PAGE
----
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How To Avoid Too Many Sleepless Nights This Christmas

At Christmas it can be extremely hard trying to maintain a good sleep routine.

If we’re not socialising and going to parties, we’re over indulging on food and drink or worrying about presents and what time the turkey needs to go in the oven!

Here’s our top tips to stay on top of your sleep and make it through the festive season awake and alert.

1. Stick to Routine
Try as much as possible to keep regular sleeping hours – we know it can be hard when you’re staying up late for Santa, but going to bed and getting up at roughly the same time, all the time, will programme your body to sleep better. Also, regular, moderate exercise such as swimming or walking can help relieve the day’s stresses and strains. But not too close to bedtime or it may keep you awake. A good brisk walk is ideal to stop you feeling sluggish after a hefty Christmas dinner!

2. Create a Restful Environment
Keep the Christmas decorations to the other parts of your home – your bedroom should be kept for rest and sleep and it should be neither too hot, nor too cold; and as quiet and dark as possible.
It might also be handy to keep some ear plugs handy to block out the sound of your partner’s alcohol or feast-induced snoring!

3. A Comfy Bed
Make sure your bed is comfortable.  It’s difficult to get deep, restful sleep on one that’s too soft, too hard, too small or too old.  It should be as big as possible so avoid partner disturbance. Perhaps a new bed should be on your Christmas present list!

4. Don’t Over-Indulge
Too much food or alcohol, especially late at night, can play havoc with sleep patterns.  Alcohol may help you fall asleep initially, but will interrupt your sleep later on in the night. It is hard in the party period but try to swap to water a couple of hours before bedtime.

5. Make Time for ‘Me’ Time
Try to relax and insist on some ‘me time’ before going to bed.  Have a warm bath, listen to some quiet music or do some yoga – these all help to relax both the mind and body.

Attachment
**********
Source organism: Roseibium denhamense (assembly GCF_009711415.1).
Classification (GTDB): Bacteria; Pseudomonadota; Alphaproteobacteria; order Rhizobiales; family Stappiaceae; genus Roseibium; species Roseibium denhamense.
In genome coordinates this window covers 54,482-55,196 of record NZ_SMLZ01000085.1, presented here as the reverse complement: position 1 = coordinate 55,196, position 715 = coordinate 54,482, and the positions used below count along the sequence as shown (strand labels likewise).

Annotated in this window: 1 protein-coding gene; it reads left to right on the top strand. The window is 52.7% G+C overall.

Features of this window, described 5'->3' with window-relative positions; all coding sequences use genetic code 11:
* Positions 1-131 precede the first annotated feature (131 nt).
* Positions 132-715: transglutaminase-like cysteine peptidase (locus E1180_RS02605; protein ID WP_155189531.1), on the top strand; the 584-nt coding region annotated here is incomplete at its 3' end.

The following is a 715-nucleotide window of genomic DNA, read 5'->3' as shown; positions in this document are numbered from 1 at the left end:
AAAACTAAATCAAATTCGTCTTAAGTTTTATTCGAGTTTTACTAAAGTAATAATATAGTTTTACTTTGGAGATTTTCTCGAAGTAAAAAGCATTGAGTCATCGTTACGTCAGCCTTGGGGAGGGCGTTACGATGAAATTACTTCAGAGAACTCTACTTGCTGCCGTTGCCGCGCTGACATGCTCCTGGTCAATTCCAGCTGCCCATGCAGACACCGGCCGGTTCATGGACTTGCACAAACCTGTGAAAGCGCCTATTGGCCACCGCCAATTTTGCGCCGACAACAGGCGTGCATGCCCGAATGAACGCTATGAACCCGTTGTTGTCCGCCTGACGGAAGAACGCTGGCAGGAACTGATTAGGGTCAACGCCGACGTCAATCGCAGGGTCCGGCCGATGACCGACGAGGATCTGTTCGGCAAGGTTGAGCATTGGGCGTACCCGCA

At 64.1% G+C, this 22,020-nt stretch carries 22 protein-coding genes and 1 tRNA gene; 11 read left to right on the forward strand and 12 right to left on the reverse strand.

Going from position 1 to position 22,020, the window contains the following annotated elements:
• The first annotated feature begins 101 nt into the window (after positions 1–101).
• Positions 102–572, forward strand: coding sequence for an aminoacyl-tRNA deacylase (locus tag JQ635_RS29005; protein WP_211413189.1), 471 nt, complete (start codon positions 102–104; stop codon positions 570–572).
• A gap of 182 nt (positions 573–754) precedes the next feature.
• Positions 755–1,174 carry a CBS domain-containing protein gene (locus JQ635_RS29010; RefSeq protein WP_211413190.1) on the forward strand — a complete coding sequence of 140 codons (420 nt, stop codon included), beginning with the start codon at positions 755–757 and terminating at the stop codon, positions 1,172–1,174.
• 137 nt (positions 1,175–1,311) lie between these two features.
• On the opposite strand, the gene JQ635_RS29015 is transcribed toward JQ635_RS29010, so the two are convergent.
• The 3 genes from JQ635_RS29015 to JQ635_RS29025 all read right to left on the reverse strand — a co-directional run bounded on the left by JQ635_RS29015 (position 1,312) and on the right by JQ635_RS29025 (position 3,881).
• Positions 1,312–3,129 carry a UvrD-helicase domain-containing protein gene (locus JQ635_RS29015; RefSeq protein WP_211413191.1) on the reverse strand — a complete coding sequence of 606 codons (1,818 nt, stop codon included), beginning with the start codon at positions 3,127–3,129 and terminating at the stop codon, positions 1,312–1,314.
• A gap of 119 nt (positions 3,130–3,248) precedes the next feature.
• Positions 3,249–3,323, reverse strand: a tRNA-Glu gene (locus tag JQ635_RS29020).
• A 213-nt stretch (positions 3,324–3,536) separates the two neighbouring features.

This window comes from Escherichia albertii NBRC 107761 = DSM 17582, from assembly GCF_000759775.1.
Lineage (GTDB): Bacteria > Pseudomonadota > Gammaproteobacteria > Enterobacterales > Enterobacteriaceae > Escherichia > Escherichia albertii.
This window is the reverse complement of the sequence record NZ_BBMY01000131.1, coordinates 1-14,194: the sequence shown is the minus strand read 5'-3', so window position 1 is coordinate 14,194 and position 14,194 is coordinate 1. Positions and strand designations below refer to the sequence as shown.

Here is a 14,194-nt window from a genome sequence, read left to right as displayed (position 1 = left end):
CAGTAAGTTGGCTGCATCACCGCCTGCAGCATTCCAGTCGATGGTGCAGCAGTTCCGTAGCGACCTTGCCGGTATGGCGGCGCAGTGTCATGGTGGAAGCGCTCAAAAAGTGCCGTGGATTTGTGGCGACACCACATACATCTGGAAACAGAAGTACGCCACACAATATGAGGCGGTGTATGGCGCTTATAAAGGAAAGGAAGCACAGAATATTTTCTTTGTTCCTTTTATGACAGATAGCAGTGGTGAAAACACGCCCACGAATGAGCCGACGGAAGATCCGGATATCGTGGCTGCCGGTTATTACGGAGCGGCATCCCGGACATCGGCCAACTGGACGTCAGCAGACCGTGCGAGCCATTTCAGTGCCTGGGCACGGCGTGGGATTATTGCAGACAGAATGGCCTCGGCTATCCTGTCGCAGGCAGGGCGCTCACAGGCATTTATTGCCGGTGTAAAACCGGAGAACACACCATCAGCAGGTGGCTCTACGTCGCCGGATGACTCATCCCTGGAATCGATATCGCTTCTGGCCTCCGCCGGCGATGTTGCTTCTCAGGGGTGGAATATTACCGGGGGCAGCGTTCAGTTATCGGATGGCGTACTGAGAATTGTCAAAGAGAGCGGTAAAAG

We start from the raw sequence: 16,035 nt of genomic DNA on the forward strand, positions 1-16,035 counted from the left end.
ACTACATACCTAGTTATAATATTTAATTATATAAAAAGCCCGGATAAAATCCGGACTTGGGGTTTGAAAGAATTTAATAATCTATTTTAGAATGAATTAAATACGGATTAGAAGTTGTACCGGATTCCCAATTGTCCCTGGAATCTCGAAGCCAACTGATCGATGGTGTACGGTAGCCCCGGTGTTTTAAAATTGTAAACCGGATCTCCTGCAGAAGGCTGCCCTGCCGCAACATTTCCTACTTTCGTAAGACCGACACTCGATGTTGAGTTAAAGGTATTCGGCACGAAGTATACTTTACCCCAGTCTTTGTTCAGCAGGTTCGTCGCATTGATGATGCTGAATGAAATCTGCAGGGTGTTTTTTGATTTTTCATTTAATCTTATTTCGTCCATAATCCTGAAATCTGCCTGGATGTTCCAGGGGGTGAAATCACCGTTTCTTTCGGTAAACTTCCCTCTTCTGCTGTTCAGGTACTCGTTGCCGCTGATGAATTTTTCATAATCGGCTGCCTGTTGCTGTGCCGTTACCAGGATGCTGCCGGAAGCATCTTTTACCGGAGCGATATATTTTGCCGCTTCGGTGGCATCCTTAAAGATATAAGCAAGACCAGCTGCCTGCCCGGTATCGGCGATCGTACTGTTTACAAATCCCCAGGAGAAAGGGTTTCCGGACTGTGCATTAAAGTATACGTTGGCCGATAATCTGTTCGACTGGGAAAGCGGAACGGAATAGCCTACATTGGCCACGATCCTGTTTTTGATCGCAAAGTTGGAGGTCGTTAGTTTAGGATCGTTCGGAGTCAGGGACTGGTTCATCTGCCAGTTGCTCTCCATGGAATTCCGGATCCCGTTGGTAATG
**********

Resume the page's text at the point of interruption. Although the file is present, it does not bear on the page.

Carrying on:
It’s also important to resolve arguments before bed. Ongoing conflicts are not conducive to putting you in the right frame of mind for sleep!

Bed Sharing With Infants- Recommended Or Not?

Having a baby is one of the wonders in the world. One day, you find out that you are expecting another littlest one in your family. One day, they grow up and move out to stay on their own. Somewhere between these, you come across a time when, you get confused whether to let your baby sleep along with you or get them in a separate crib.

Now, sleep is essential for baby as it helps to grow them. But, often newly parents ignore, their own sleep in the process. If you had a baby, we recommend you to sleep adequately on the right mattress in Ireland. So, before you decide to cuddle with your baby, keep few things in mind.

But first, what is co-sleeping? Whether you call it, sleep sharing or co-sleeping, it refers to practice, when your child sleeps with you on your bed instead of sleeping separately. Several couples around Ireland (and in fact, the world) practice this in order to ensure that your baby faces no problem, and it saves you from panicking regarding the wellbeing your child every night.

It does have a few advantages, such as:

  1. A Time for bonding– it is particularly helpful for the busy families. After spending the whole day away from the baby, you will find this as an amazing way to connect with the child.
  2. Deals with SIDS– it stands for Sudden Infant Death Syndrome, and mostly occurs if the baby stops breathing during the night. Sleeping together makes the breathing pattern of the baby synchronized with that of the mother and reduces the risk of SIDS by 50 percent.
  3. Helps at night feeding– the baby craves for milk multiple times a day and night is not an exception for them. If the baby wakes up crying during the night, it becomes easier for you to feed and tuck him back to sleep, if he sleeps along with you.

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Sleeping in a separate crib/cot

According to some pediatricians, it is best to keep your baby in his cot, until he reaches the age of six months old. This holds for naps both in daytime and during nights. It is considered as safe, especially for the baby. Co-sleeping is never recommended in the following conditions-

  1. If you or your partner is overweight
  2. If your baby is born with low birth weight or has been released from the NICU
  3. If you or your partner is under alcohol, smoking or have taken any medication that makes you drowsy
  4. Also, don’t allow any elder child of yours to sleep with the newborn.

Mattresses in Ireland

Well, any of these will work, unless you and your partner agree on it and it works for the baby. Keep in mind the importance of your sleep along with that of your child. Also, don’t forget to sleep on the proper mattress in Ireland for a good night’s sleep.